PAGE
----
Friday, December 18, 2015

A skeptical look at "nudges" in the Atlantic (which reminds me of Loewenstein's 2010 op-ed in the NY Times)

In the Atlantic, a recent complaint about the tendency to over-promote the efficacy of"nudges" as inexpensive solutions to big problems:

Why 'Nudges' Hardly Help by Frank Pasquale

"...the nudge is really a fudge—a way of avoiding the thornier issues at stake..."

I think the promises and perils of relying on nudges as primary tools of policy were set forth elegantly in a 2010 NY Times op-ed by George Loewenstein and Peter Ubel, who spoke of the relative magnitudes of the effects of nudges compared to e.g. changes in price:

Economics Behaving Badly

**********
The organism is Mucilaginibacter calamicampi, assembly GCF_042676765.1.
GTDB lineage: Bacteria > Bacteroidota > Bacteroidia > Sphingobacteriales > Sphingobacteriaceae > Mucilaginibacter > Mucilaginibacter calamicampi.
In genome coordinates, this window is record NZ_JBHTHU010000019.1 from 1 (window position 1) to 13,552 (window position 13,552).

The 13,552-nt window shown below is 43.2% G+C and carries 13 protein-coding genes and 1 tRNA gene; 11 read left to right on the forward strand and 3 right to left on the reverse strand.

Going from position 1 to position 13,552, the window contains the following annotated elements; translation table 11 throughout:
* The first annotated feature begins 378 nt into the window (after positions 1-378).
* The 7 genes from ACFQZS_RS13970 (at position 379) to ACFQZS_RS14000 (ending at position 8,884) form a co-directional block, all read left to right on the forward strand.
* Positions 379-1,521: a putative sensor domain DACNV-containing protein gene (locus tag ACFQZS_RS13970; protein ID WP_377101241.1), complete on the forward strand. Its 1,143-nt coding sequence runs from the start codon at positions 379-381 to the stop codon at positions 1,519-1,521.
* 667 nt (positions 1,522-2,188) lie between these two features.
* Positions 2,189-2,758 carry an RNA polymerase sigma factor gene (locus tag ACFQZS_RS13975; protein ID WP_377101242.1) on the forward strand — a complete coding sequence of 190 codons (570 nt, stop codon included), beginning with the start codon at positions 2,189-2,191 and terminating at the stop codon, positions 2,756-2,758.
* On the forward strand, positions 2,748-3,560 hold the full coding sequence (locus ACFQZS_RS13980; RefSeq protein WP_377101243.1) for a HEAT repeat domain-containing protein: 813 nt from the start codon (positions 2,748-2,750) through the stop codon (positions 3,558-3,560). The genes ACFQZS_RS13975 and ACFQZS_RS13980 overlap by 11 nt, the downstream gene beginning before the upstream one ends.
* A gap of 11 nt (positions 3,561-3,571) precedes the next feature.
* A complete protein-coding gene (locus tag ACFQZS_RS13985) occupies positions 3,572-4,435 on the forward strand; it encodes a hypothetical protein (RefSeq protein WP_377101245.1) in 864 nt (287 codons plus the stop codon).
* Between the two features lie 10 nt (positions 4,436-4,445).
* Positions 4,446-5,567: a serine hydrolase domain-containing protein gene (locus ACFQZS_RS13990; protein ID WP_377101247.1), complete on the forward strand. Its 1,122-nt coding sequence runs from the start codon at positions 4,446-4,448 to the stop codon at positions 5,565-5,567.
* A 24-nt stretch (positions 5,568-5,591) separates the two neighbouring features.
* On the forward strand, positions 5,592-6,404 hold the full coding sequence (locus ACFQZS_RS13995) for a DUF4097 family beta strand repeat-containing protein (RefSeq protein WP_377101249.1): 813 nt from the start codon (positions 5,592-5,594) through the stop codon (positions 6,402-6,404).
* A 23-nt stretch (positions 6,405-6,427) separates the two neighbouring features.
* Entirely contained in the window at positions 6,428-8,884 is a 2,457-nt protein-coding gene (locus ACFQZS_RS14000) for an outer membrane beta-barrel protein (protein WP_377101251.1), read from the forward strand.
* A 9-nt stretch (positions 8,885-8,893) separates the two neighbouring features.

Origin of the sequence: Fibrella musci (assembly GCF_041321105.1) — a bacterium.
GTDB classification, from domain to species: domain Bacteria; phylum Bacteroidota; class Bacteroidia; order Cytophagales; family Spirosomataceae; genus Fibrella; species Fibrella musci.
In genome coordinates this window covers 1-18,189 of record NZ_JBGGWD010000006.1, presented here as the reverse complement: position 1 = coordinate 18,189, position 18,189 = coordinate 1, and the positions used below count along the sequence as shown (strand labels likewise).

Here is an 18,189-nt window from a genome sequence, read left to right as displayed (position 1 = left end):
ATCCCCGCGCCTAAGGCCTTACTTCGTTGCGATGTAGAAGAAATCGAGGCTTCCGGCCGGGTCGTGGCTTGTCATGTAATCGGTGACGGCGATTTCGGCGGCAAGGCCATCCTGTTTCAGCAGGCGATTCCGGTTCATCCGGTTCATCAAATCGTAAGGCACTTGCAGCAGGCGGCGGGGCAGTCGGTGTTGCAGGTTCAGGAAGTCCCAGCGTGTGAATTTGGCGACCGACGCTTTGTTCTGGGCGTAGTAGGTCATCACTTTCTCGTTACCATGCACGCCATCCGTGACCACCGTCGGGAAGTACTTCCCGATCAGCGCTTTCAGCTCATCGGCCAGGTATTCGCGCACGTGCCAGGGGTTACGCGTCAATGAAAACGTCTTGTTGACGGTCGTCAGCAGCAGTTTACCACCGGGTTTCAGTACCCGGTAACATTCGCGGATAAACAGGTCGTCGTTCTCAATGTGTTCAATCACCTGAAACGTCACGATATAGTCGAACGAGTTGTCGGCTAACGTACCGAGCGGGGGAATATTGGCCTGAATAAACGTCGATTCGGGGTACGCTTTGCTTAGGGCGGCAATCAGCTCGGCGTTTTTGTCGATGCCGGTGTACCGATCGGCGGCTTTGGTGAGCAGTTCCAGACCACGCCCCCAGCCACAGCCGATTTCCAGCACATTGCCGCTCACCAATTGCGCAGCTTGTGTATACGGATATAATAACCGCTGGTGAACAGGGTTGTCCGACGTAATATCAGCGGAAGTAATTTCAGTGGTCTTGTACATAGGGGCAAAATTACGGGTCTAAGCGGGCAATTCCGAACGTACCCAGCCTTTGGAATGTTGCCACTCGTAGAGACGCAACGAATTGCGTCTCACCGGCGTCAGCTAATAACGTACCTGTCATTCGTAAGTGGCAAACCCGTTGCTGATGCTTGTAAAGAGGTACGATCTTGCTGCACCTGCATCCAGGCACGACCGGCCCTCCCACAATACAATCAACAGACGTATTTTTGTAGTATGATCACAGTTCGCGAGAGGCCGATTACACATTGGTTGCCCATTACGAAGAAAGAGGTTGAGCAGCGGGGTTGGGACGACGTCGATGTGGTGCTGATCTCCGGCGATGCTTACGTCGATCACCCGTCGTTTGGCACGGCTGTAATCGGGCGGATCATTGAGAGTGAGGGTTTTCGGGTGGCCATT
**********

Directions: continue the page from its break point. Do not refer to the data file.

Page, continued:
"Behavioral economics should complement, not substitute for, more substantive economic interventions. If traditional economics suggests that we should have a larger price difference between sugar-free and sugared drinks, behavioral economics could suggest whether consumers would respond better to a subsidy on unsweetened drinks or a tax on sugary drinks."

Loewenstein, of course, is one of the founding giants of behavioral economics.

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